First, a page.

AdWords Editor was designed with the most sophisticated advertisers in mind, as it helps to reduce the time spent on managing large campaigns by simplifying workflow, but for anyone managing an AdWords campaign, it can be a great time-saver. In February this year, we published the article ‘Google AdWords Editor is Updated’ which described what Google are calling ‘the biggest update to AdWords Editor since its release in 2006’. In this follow-up piece, we take a look at the support for AdWords Editor v.10.6 ending on July 1st and the benefits of upgrading to AE v.11.1.
There are numerous changes made to the latest version, including full support for labels, upgraded URLs, call-only ads and ads in mobile apps. There are also improvements to the search bar, more localisation support and enhancements to overall User Interface navigation, which provides a sleek, fresh new layout that makes viewing data, accounts and edits easier than ever.
More details about 10 new features can be found here. The upgrade symbolises how seriously Google is about catering to advertisers who manage multiple or large accounts. One of the key benefits is the ability to quickly download multiple accounts at once and view them side-by-side. Also, viewing different parts of an account at the same time on multiple screens is a massive change that allows you to view everything at once, making it easier to gain insights into the data.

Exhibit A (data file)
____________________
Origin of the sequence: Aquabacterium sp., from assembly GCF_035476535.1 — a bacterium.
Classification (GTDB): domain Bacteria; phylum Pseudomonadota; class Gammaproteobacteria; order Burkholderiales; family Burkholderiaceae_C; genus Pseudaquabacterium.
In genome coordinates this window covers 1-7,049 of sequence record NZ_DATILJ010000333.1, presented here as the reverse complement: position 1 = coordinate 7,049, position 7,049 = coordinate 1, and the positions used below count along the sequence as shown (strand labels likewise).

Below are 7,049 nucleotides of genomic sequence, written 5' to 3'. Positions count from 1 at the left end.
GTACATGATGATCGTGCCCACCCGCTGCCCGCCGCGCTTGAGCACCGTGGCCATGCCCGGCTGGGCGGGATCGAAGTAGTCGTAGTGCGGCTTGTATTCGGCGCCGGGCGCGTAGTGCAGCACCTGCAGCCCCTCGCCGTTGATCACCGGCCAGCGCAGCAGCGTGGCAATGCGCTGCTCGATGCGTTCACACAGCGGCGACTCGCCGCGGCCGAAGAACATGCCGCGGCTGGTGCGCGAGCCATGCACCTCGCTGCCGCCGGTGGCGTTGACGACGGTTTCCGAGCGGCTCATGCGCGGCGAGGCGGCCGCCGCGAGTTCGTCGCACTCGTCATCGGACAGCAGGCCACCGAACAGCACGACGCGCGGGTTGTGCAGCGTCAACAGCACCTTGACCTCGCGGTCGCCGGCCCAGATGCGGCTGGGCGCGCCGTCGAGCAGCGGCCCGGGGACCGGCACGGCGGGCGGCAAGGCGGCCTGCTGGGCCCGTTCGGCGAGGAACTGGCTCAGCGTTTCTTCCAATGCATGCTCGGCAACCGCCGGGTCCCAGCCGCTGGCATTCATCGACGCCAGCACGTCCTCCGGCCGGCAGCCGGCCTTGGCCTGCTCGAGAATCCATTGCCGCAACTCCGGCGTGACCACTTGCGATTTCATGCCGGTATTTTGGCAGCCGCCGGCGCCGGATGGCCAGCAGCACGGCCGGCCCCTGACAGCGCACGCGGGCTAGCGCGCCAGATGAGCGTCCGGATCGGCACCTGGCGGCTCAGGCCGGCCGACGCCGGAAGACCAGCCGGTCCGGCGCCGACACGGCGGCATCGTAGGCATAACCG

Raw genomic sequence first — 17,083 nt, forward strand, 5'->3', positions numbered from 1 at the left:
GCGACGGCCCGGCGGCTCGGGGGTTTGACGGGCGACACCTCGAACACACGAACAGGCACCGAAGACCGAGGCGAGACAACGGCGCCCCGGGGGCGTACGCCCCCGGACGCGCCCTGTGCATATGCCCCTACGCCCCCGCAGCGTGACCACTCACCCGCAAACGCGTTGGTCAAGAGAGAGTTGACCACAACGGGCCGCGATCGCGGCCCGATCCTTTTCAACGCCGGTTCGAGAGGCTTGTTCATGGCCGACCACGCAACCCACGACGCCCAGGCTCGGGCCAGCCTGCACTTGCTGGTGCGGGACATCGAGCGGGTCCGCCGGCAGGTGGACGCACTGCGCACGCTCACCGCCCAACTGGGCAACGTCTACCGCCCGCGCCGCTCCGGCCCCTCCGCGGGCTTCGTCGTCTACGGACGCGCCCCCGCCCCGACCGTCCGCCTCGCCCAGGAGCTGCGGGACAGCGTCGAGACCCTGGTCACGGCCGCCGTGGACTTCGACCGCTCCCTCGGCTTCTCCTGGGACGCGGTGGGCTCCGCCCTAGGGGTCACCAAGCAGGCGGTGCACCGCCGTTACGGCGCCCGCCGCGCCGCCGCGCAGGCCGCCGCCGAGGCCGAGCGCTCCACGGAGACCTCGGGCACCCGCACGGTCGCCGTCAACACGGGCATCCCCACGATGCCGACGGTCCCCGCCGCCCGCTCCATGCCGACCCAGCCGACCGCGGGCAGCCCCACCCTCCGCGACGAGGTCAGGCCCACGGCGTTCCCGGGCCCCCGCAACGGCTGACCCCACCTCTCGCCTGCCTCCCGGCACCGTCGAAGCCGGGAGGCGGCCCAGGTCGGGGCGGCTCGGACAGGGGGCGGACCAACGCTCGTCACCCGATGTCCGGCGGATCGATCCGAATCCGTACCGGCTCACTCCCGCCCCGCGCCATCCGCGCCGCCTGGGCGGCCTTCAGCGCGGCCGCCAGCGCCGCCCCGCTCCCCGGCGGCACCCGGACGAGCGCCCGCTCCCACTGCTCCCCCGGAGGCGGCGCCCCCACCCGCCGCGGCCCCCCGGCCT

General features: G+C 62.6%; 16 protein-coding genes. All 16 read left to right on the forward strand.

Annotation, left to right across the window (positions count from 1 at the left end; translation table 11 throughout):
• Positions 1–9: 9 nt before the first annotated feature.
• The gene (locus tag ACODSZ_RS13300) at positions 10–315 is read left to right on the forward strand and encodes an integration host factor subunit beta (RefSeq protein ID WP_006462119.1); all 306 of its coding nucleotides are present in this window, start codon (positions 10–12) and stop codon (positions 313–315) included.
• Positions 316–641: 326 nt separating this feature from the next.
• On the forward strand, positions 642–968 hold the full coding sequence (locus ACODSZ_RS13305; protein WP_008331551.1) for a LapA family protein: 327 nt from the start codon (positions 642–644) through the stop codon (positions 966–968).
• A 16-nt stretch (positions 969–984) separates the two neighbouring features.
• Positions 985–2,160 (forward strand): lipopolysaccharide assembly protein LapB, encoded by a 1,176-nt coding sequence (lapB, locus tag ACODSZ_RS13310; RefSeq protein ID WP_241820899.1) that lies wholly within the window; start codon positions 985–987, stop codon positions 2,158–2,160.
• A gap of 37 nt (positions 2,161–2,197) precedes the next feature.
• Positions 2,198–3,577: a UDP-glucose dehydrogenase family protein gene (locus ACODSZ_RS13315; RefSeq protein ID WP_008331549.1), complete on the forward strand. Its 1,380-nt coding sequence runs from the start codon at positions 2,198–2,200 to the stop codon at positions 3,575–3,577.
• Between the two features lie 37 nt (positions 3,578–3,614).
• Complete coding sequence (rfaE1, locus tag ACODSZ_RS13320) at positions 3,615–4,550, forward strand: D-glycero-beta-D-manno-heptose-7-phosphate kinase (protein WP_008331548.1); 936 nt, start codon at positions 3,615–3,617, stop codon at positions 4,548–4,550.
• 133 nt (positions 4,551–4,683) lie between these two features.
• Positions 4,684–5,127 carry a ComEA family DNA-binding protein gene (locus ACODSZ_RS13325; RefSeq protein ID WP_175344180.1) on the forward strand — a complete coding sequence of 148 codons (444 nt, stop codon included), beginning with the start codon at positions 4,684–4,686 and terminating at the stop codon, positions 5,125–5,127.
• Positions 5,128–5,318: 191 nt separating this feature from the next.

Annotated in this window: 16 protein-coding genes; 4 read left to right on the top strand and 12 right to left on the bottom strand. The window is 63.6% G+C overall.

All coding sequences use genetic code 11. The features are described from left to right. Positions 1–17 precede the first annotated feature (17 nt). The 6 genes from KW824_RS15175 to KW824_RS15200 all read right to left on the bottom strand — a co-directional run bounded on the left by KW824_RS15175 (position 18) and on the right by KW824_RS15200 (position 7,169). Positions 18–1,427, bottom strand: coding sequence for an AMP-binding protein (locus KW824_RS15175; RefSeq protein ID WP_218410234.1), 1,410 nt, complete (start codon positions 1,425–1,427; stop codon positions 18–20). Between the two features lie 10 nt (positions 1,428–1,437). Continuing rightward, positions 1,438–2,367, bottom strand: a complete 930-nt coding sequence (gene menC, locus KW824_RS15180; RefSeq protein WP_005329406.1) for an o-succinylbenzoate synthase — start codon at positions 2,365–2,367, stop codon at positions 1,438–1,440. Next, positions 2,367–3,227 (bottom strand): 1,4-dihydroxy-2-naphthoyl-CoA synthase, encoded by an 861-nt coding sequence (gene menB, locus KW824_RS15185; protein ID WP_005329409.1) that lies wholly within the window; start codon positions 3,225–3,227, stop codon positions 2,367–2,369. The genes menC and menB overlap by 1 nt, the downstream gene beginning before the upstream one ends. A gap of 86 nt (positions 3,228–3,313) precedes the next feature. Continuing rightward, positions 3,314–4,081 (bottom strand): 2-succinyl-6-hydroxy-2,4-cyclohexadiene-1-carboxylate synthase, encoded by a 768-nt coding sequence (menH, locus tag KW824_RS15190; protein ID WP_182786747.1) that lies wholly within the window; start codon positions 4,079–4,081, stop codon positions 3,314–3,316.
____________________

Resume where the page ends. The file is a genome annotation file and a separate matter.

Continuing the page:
Two other important benefits are the option to save popular searches, and the function of being able to view the history of recent changes. It’s now possible to undo or redo changes immediately, which is critical when making thousands of changes and can prevent any hard work being lost. Another important addition is the function to create and manage call-only ads in AdWords Editor, as they represent an easy and efficient way for mobile consumers to connect over the phone with businesses.
The updated version of the popular offline Editor has been well received by the AdWords community. The benefits of it certainly outweigh the limitations, so remember to upgrade to it now as support for the older version has now ended and this is not likely to work from this month.